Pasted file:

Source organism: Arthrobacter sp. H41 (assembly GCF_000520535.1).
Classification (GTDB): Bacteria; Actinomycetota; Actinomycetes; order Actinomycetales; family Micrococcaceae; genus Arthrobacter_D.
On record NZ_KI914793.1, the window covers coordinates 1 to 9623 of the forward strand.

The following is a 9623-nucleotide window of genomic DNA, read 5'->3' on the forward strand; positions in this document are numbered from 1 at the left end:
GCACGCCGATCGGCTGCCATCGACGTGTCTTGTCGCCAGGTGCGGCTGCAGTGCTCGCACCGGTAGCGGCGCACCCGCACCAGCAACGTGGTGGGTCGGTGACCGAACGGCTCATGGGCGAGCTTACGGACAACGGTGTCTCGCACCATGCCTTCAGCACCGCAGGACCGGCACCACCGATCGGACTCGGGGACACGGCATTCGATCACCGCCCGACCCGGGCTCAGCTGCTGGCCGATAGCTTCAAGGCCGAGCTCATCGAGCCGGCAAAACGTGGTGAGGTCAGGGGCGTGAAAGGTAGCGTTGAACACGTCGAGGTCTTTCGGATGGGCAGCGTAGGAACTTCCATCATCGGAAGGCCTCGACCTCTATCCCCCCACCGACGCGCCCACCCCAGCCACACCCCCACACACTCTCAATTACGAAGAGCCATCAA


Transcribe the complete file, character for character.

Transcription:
Source organism: Arthrobacter sp. H41 (assembly GCF_000520535.1).
Classification (GTDB): Bacteria; Actinomycetota; Actinomycetes; order Actinomycetales; family Micrococcaceae; genus Arthrobacter_D.
On record NZ_KI914793.1, the window covers coordinates 1 to 9623 of the forward strand.

The following is a 9623-nucleotide window of genomic DNA, read 5'->3' on the forward strand; positions in this document are numbered from 1 at the left end:
GCACGCCGATCGGCTGCCATCGACGTGTCTTGTCGCCAGGTGCGGCTGCAGTGCTCGCACCGGTAGCGGCGCACCCGCACCAGCAACGTGGTGGGTCGGTGACCGAACGGCTCATGGGCGAGCTTACGGACAACGGTGTCTCGCACCATGCCTTCAGCACCGCAGGACCGGCACCACCGATCGGACTCGGGGACACGGCATTCGATCACCGCCCGACCCGGGCTCAGCTGCTGGCCGATAGCTTCAAGGCCGAGCTCATCGAGCCGGCAAAACGTGGTGAGGTCAGGGGCGTGAAAGGTAGCGTTGAACACGTCGAGGTCTTTCGGATGGGCAGCGTAGGAACTTCCATCATCGGAAGGCCTCGACCTCTATCCCCCCACCGACGCGCCCACCCCAGCCACACCCCCACACACTCTCAATTACGAAGAGCCATCAA